Princeton University Library Catalog

Assessing the Effects of Instructional Time on Student Achievement: Empirical Evidence from the TIMSS Assessments (1995-2007)

Wu, Danke [Browse]
Senior thesis
Lee, David [Browse]
Woodrow Wilson School of Public and International Affairs [Browse]
Class year:
117 pages
Restrictions note:
Walk-in Access. This thesis can only be viewed on computer terminals at the Mudd Manuscript Library.
Summary note:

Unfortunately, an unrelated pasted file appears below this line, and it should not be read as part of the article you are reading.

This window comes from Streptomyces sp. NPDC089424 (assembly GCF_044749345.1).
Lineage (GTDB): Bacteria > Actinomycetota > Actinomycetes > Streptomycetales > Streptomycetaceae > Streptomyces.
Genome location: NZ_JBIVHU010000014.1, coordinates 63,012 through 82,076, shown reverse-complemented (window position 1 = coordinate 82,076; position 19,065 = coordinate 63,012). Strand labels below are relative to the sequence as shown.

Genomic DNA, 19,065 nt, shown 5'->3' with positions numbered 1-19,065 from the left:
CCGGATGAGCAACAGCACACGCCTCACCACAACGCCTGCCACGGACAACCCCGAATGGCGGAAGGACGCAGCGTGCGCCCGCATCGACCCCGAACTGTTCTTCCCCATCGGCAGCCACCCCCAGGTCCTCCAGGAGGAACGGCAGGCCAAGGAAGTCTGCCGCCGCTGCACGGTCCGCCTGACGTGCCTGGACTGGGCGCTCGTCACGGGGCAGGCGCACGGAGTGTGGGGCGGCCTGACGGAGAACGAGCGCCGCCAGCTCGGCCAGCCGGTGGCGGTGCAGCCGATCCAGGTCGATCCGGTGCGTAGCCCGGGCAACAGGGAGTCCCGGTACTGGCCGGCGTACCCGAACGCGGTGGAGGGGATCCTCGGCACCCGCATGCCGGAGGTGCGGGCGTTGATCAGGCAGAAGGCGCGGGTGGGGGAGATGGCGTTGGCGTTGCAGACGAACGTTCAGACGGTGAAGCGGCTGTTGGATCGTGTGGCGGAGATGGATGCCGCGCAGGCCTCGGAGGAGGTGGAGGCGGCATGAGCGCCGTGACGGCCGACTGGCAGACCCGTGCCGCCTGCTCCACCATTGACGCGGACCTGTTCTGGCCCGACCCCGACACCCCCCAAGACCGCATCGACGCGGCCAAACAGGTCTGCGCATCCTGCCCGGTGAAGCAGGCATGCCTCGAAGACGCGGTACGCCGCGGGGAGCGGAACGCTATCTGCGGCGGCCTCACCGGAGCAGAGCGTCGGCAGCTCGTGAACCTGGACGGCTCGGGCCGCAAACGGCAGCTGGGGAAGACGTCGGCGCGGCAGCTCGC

Policymakers at the highest level have recently called for broad increases in instructional time to improve student achievement in the United States. Nevertheless, due to disparities in methodologies and focuses, previous empirical research on the effectiveness of expanding instructional time has produced largely mixed and inconclusive results. This paper investigates the effects of changes in instructional hours per day and days per year (and, by extension, the distribution of instructional time) on eighth-grade student achievement using the international TIMSS Assessments. I merged data from four quadrennial testing cycles (between 1995 and 2007) – covering more than 800,000 student observations across seventy countries – to exploit the tremendous variation in instructional time across countries and years. This study finds that the relationship between student achievement and instructional time follows a nonlinear, concave specification. In particular, I find that achievement can be maximized at particular levels of instructional time – 181 days per year and 7 hours per day. Given that the levels of instructional time for the average school in the United States appear to be near this optimum, the marginal effect of an extra day in the U.S. is statistically insignificant, while an additional hour per day increases achievement by only 0.011 standard deviations. I also find that these effects are heterogeneous for different cohorts of students – namely, underprivileged students derive greater benefits from increased instructional time than those who are more privileged. Thus, this study provides evidence that an expansion of instructional time cannot be expected to automatically increase student achievement, and extending the length of the school day appears to be more effective than extending the length of the school year. Policymakers would also be well advised to consider both the context and costs surrounding an increase in instructional time.